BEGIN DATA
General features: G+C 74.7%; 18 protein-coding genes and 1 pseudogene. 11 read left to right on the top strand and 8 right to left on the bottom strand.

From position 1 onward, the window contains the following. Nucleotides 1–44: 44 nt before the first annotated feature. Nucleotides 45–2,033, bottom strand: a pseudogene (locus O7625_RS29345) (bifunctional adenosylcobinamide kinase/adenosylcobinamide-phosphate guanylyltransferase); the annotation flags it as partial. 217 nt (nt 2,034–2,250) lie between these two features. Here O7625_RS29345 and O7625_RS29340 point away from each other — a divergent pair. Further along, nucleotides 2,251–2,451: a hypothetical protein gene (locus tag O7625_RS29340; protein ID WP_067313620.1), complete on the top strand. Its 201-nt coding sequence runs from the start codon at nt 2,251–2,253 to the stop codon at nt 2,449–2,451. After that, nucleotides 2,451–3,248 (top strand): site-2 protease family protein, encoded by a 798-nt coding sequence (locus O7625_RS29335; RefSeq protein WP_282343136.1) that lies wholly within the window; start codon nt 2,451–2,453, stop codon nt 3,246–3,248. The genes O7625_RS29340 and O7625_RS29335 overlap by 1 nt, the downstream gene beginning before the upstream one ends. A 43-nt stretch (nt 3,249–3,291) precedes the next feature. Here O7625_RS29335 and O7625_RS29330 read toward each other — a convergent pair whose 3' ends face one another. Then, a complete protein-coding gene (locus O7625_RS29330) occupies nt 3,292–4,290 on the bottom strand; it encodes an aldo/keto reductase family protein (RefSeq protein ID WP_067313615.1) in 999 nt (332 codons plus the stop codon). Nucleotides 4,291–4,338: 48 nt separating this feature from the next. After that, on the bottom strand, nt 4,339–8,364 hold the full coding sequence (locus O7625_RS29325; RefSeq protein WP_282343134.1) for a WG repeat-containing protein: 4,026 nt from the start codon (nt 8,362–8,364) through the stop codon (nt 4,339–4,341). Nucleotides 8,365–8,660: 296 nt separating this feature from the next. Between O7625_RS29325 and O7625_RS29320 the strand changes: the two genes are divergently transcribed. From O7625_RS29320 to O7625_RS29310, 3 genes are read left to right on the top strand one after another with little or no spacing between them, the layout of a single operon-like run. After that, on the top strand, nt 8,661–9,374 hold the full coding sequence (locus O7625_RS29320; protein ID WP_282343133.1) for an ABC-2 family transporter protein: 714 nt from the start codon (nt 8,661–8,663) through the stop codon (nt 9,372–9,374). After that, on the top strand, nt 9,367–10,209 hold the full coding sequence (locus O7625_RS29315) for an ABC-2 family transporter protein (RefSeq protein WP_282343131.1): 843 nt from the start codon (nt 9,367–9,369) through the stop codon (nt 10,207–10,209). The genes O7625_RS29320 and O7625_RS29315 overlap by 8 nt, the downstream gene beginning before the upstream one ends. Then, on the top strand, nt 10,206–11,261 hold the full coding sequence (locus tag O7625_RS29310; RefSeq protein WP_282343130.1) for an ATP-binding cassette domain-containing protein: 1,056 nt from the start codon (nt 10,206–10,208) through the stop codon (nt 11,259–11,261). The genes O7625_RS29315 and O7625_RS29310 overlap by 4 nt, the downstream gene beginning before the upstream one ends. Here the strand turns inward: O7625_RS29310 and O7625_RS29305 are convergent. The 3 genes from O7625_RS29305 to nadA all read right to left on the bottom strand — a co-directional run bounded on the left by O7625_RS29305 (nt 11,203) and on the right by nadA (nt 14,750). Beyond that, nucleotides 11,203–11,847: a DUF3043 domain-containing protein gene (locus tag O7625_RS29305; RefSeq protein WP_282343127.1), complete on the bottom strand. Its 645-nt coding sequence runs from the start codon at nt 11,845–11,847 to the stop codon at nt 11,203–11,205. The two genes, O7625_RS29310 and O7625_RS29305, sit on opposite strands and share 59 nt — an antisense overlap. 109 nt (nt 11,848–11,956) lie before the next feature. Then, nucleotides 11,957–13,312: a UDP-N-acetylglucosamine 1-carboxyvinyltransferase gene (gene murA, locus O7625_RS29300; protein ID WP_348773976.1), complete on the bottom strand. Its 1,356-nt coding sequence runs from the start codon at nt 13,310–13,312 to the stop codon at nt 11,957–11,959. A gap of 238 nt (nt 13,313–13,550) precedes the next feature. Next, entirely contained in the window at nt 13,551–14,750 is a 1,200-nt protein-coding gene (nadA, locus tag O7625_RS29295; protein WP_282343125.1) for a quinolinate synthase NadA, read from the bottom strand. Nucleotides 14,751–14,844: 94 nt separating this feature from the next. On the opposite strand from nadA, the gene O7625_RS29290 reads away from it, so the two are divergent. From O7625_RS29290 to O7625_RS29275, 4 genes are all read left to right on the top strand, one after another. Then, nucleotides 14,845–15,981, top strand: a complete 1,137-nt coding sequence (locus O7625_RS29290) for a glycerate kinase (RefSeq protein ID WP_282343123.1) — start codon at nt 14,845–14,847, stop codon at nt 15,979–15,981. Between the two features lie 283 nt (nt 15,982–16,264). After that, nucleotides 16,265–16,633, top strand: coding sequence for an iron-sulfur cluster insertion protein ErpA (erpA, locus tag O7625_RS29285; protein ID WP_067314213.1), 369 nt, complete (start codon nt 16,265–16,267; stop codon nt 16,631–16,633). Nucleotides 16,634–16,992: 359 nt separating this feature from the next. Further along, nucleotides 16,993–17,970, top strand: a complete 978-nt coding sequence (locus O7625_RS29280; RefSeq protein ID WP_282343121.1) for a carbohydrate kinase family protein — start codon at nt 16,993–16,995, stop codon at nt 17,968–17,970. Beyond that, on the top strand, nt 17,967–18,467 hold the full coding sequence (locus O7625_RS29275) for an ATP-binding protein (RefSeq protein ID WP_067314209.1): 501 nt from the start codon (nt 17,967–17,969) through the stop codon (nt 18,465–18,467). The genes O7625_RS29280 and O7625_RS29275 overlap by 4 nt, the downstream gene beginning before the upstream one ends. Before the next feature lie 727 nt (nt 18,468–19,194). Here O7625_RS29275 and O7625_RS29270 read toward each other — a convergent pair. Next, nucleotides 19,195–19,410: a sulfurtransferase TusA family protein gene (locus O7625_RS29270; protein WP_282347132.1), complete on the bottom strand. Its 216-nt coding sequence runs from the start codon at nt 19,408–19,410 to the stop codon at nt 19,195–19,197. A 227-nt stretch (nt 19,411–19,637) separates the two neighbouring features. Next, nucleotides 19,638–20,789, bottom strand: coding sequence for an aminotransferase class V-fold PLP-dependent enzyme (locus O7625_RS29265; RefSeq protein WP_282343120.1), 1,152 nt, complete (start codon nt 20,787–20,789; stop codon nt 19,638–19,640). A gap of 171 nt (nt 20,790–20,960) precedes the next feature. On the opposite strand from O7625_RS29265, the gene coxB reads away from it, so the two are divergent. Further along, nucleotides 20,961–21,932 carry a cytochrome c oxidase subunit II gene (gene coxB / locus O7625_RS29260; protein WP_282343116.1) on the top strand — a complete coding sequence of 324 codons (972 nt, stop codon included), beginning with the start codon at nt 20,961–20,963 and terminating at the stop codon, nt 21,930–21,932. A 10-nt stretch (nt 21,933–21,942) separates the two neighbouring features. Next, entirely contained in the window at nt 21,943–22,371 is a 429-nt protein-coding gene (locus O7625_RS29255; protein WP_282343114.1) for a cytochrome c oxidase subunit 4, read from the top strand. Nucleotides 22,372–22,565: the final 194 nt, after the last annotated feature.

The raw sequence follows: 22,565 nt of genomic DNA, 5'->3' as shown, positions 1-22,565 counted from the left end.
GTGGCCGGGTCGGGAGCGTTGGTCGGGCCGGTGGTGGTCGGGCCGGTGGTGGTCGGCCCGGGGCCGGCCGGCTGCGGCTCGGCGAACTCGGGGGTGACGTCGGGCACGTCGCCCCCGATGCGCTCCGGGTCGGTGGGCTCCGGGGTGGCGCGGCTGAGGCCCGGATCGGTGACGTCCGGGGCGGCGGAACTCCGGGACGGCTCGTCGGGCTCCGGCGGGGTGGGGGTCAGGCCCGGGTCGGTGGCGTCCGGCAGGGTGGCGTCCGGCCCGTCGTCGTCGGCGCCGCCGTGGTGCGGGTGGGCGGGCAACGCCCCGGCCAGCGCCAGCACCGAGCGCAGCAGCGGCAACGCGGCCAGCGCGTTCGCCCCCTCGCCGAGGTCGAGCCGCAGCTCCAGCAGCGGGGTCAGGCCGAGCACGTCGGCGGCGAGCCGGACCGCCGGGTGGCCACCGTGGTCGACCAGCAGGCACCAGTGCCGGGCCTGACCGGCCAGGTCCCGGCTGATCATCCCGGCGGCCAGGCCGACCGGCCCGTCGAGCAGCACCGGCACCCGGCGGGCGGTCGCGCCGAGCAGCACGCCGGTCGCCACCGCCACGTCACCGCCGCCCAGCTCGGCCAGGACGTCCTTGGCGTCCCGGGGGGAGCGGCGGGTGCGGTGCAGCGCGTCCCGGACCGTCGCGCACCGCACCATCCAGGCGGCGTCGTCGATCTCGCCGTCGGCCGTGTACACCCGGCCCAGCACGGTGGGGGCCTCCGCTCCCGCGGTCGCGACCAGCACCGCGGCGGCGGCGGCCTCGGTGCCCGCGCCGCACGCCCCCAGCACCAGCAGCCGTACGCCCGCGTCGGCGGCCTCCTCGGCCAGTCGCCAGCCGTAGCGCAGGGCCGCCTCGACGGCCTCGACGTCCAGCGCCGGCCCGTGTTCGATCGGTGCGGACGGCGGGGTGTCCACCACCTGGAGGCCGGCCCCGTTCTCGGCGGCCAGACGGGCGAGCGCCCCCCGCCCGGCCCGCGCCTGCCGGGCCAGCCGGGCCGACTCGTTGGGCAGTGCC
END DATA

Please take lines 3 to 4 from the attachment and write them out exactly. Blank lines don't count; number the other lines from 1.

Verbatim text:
The raw sequence follows: 22,565 nt of genomic DNA, 5'->3' as shown, positions 1-22,565 counted from the left end.
GTGGCCGGGTCGGGAGCGTTGGTCGGGCCGGTGGTGGTCGGGCCGGTGGTGGTCGGCCCGGGGCCGGCCGGCTGCGGCTCGGCGAACTCGGGGGTGACGTCGGGCACGTCGCCCCCGATGCGCTCCGGGTCGGTGGGCTCCGGGGTGGCGCGGCTGAGGCCCGGATCGGTGACGTCCGGGGCGGCGGAACTCCGGGACGGCTCGTCGGGCTCCGGCGGGGTGGGGGTCAGGCCCGGGTCGGTGGCGTCCGGCAGGGTGGCGTCCGGCCCGTCGTCGTCGGCGCCGCCGTGGTGCGGGTGGGCGGGCAACGCCCCGGCCAGCGCCAGCACCGAGCGCAGCAGCGGCAACGCGGCCAGCGCGTTCGCCCCCTCGCCGAGGTCGAGCCGCAGCTCCAGCAGCGGGGTCAGGCCGAGCACGTCGGCGGCGAGCCGGACCGCCGGGTGGCCACCGTGGTCGACCAGCAGGCACCAGTGCCGGGCCTGACCGGCCAGGTCCCGGCTGATCATCCCGGCGGCCAGGCCGACCGGCCCGTCGAGCAGCACCGGCACCCGGCGGGCGGTCGCGCCGAGCAGCACGCCGGTCGCCACCGCCACGTCACCGCCGCCCAGCTCGGCCAGGACGTCCTTGGCGTCCCGGGGGGAGCGGCGGGTGCGGTGCAGCGCGTCCCGGACCGTCGCGCACCGCACCATCCAGGCGGCGTCGTCGATCTCGCCGTCGGCCGTGTACACCCGGCCCAGCACGGTGGGGGCCTCCGCTCCCGCGGTCGCGACCAGCACCGCGGCGGCGGCGGCCTCGGTGCCCGCGCCGCACGCCCCCAGCACCAGCAGCCGTACGCCCGCGTCGGCGGCCTCCTCGGCCAGTCGCCAGCCGTAGCGCAGGGCCGCCTCGACGGCCTCGACGTCCAGCGCCGGCCCGTGTTCGATCGGTGCGGACGGCGGGGTGTCCACCACCTGGAGGCCGGCCCCGTTCTCGGCGGCCAGACGGGCGAGCGCCCCCCGCCCGGCCCGCGCCTGCCGGGCCAGCCGGGCCGACTCGTTGGGCAGTGCC